Interview with Representative Peter King

Interview with Representative Peter King

By The Situation Room - February 7, 2013

BLITZER: Drones for intelligence and drones to kill. But when the target is an American citizen, does the president have the authority to take him out?

A leading voice in the House Intelligence Committee is standing by to join us.


BLITZER: U.S. citizens dying overseas with other Americans pulling the trigger and using drones to take them out. That's just one reason President Obama's pick to be the next CIA director has been on the hot seat at his confirmation hearings today.

Let's break this down policy with Representative Peter King of New York. He serves in the House Permanent Select on Intelligence. He's chairman of the House Homeland Security, a subcommittee of that committee. Is that -- did I get that right, Congressman?

REP. PETER KING (R), NEW YORK: Yes, the subcommittee on counterterrorism.

BLITZER: On counterterrorism.

You used to be the chairman of the House Homeland Security Committee. You were term-limited.

KING: Right.

BLITZER: So, now, you were on the intelligence.

KING: Right.

BLITZER: What do you think about this policy that we now see in these memorandums that have been revealed that the president can simply order an American citizen to be killed by a drone without any judicial review?

KING: Wolf, from everything I've seen over the last several years, including everything that's come out in the last several days, I think the president is acting according to the law, according to the Constitution. The president's main job, his main obligation is to protect the security of the American people.

And the fact that the enemy may happen to be an American citizen should not give that enemy any immunity. And to me there are sufficient procedures in place, there are protocols in place. And to say that someone who's on the battlefield, who is a high-ranking member of an enemy force, is somehow entitled to due process -- listen, if we can capture that person, if we could somehow bring him to justice, otherwise, fine.

But you take someone like Awlaki, there's no other way we could get him, and he really was one of the most dangerous people in the world, more dangerous than bin Laden.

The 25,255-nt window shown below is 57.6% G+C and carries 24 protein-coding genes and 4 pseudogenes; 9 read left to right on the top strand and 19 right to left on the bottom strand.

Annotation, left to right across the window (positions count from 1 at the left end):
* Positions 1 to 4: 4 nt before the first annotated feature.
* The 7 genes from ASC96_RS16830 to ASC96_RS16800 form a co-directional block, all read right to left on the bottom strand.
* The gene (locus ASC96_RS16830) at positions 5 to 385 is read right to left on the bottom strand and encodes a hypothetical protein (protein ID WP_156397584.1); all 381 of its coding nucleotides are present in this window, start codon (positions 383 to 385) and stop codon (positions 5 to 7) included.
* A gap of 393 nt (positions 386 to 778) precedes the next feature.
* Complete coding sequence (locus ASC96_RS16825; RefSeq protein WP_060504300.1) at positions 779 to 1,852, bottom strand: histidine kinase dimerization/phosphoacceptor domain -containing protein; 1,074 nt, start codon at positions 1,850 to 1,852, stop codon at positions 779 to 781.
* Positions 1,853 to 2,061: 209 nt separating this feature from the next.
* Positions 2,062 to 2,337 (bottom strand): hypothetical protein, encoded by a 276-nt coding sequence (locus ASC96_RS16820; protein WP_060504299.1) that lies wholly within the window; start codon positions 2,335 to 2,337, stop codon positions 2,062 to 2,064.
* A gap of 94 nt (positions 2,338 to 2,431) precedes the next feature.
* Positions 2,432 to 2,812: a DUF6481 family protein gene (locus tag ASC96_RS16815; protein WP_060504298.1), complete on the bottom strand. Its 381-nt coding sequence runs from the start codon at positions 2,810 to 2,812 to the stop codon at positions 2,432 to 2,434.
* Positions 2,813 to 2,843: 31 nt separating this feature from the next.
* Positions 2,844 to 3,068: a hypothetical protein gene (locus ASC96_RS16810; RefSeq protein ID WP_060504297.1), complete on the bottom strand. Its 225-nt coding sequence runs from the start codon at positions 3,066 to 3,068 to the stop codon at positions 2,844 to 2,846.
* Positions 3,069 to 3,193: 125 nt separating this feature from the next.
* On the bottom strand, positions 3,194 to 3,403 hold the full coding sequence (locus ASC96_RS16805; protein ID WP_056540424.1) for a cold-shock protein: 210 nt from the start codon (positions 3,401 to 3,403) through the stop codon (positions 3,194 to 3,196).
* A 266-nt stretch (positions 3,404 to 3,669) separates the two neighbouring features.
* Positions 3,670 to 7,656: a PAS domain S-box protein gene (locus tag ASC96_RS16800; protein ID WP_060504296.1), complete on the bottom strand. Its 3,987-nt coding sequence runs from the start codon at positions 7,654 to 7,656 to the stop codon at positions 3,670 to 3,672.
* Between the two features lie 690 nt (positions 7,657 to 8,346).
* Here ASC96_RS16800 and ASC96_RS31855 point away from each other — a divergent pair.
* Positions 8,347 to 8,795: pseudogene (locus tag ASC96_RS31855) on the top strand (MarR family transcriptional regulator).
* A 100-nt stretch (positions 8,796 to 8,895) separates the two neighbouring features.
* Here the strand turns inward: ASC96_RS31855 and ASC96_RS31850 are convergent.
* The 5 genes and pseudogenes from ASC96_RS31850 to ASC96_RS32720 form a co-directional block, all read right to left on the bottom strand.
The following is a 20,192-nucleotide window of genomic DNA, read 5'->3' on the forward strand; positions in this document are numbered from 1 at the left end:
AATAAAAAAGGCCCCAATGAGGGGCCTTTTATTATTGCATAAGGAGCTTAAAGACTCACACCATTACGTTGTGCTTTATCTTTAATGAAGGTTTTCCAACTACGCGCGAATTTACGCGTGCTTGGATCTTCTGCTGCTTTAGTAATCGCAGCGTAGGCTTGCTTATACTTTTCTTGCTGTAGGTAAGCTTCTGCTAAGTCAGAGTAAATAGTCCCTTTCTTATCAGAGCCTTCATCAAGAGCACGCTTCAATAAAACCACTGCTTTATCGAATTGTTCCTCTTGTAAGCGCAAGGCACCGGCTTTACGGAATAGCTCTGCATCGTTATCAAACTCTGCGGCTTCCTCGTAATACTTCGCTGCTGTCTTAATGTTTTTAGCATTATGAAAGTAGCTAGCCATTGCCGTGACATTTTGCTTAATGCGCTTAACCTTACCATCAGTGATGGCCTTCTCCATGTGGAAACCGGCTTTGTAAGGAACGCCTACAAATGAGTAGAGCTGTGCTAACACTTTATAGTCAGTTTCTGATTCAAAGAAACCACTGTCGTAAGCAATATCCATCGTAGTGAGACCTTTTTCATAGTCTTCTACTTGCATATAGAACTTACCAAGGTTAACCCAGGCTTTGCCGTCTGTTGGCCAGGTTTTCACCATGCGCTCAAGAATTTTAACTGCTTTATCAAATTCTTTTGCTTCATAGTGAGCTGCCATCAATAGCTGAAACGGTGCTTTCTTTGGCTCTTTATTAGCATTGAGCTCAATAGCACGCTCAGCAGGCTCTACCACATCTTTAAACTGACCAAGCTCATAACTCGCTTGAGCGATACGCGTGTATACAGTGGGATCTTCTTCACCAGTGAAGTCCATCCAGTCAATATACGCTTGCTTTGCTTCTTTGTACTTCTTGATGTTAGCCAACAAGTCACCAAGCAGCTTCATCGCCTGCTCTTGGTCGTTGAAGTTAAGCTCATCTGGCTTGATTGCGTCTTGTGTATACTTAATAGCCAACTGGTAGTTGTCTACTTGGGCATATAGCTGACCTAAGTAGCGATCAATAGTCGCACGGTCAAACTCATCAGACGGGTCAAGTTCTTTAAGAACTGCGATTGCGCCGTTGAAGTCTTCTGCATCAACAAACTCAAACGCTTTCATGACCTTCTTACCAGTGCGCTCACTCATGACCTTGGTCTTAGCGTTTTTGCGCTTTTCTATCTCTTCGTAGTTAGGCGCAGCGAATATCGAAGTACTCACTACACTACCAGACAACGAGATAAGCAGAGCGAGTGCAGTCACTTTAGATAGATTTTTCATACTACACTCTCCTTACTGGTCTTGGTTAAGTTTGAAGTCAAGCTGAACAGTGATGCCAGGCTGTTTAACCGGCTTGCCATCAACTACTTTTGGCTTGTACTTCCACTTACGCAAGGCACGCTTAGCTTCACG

BLITZER: Was he simply a propagandist, though, who inspired killings, inspired al Qaeda operatives to try to go out and kill Americans and others, or was he involved in actual operational planning?

KING: I can tell you -- I guess as far as I can go, is that Awlaki was much more of a propagandist. He was much more than a recruiter. He was extremely high up in AQAP, al Qaeda in the Arabian Peninsula. I really can't go beyond that, other than to say that from the classified briefings I received over the years, I have absolutely no doubt that Awlaki was a high-ranking terrorist, a man who was responsible for murder, and orchestrated and planner of many of the operations.

So, to me, there's no doubt that he would fit into any definition at all of who should be taken out if the occasion arose.

BLITZER: Can you say the same thing about Adam Gadahn, that California man who has now become an al Qaeda operative, if you will, or a propagandist out there on the Internet?

KING: Again, I would have to see all of the information on him. He would be at a different level than Awlaki. My personal feelings are, I would have no problem with him being killed, to be honest with you. To me, it's like Tokyo Rose, if you will.

But having said that, I would have to see all of the documentation. These are decisions that are made very carefully at high levels of our government. And again, they set the restrictions. They've set the guidelines. I have no doubt Awlaki was within those guidelines. I would have to see more on Gadahn.

I can tell you, morally, it wouldn't bother me at all. But whether or not he fits in to those guidelines, I really can't say right now.

BLITZER: Here's what is in that leaked Justice Department memo that's come out. "The condition that an operational leader presents an imminent threat of violent threats against the United States does not require the United States to have clear evidence that a specific attack on U.S. persons and interests will take place in the immediate future."

Here's the question: what's the difference between an imminent attack and immediate future? It sounds like there's a contradiction in that line.

KING: I don't see it. I think in the world in which we live, someone like bin Laden, someone like Awlaki, these are long-term plans they have. For instance, the 9/11 plan was a long time putting together and being carried out. If we could have stopped it three months before, six months before by killing bin Laden or killing one of the operatives in that plan, to me, that's imminent enough.

And we know that Awlaki, for instance, in December 2009, he was one of the architects of the attempted Christmas Day bombing. We know there were others he was involved in. So, we have to assume if he's on the run and if he's operating in Yemen, and he's put together previous attacks, that he would be planning another one out.

So, to me, the presumption has to be that he's engaged in an imminent attack and he's attempting to plan it.

BLITZER: Peter King is supporting the president on this sensitive issue.

Congressman, thanks very much.

KING: Yes, I am. Thank you, Wolf. 

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